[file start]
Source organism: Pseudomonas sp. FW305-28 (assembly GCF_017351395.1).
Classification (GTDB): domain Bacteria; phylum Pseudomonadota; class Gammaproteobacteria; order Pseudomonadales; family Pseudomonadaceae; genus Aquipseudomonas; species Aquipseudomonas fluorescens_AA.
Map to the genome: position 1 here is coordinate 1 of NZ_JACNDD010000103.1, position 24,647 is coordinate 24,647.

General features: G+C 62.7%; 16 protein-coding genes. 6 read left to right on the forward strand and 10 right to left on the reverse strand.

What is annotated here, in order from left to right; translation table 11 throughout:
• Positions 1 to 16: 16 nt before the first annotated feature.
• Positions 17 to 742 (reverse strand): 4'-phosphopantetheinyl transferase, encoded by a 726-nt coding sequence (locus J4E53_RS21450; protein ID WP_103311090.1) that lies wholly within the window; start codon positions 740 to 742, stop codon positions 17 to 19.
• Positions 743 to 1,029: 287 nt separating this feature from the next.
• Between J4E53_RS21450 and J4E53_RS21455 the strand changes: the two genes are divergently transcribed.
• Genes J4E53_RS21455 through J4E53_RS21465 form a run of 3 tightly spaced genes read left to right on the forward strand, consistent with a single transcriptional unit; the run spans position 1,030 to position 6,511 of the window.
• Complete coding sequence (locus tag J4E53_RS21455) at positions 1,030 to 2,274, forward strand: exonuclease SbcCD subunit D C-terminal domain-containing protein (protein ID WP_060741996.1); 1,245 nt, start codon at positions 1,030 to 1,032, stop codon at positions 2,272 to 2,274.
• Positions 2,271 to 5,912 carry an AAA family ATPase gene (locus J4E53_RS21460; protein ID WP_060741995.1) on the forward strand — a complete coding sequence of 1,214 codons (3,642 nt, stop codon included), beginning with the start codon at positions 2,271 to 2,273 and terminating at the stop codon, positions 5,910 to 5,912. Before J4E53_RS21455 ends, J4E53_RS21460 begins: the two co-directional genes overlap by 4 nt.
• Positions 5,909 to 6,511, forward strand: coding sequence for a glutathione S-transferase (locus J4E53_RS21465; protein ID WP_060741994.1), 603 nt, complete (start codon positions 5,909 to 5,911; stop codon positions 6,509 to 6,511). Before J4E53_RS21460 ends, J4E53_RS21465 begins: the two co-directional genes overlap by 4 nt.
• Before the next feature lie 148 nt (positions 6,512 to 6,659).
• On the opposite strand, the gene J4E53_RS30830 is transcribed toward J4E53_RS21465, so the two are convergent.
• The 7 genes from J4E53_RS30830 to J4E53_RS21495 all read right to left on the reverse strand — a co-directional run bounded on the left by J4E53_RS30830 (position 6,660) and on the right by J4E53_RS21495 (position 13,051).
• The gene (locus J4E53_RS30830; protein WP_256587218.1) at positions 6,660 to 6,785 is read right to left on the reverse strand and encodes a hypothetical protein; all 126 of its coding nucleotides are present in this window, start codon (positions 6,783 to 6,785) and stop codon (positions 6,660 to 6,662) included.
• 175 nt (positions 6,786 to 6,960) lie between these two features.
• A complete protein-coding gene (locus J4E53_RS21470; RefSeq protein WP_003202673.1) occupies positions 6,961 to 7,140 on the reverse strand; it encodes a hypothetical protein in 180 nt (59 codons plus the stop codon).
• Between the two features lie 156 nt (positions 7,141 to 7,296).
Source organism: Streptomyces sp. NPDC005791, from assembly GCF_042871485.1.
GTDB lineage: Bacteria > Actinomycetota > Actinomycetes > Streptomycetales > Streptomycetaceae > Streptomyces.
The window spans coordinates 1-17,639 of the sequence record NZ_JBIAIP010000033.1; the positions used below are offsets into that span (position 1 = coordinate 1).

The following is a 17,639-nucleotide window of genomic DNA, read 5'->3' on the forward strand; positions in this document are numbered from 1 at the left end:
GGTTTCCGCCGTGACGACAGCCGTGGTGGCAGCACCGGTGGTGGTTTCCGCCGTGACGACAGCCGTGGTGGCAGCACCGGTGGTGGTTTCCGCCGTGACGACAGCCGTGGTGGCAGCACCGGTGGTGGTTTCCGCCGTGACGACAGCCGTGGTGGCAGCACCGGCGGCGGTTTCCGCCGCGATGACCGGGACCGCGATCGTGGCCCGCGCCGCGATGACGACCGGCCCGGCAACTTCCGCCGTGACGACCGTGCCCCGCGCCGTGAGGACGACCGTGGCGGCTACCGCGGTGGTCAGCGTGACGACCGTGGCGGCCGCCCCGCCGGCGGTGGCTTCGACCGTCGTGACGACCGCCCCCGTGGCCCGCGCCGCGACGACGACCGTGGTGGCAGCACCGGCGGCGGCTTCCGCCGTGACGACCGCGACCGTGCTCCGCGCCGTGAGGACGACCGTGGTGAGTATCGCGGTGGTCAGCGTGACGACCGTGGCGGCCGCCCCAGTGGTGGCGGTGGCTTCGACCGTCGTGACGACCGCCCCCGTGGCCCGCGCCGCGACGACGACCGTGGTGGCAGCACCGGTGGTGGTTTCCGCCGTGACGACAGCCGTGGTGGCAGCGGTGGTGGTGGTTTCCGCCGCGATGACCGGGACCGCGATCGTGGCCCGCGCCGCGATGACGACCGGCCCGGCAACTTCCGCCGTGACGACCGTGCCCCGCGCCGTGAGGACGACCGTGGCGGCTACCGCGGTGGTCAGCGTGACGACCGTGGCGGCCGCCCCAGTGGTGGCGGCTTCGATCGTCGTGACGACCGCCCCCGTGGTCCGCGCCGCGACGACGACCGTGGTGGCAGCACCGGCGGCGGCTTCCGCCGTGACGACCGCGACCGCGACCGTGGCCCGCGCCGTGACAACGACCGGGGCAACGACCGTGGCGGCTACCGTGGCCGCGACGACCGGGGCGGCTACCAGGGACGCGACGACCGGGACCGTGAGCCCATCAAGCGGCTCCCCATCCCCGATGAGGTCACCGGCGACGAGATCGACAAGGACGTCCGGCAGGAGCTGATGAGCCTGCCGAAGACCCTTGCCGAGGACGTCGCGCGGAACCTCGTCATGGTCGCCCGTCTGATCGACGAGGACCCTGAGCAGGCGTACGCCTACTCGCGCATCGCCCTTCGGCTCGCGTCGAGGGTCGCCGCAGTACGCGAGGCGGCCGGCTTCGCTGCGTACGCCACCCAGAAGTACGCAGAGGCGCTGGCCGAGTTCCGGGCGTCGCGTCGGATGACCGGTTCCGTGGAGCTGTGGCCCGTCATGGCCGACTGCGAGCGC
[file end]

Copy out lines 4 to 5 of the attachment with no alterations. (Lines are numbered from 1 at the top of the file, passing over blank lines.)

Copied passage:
General features: G+C 62.7%; 16 protein-coding genes. 6 read left to right on the forward strand and 10 right to left on the reverse strand.

What is annotated here, in order from left to right; translation table 11 throughout: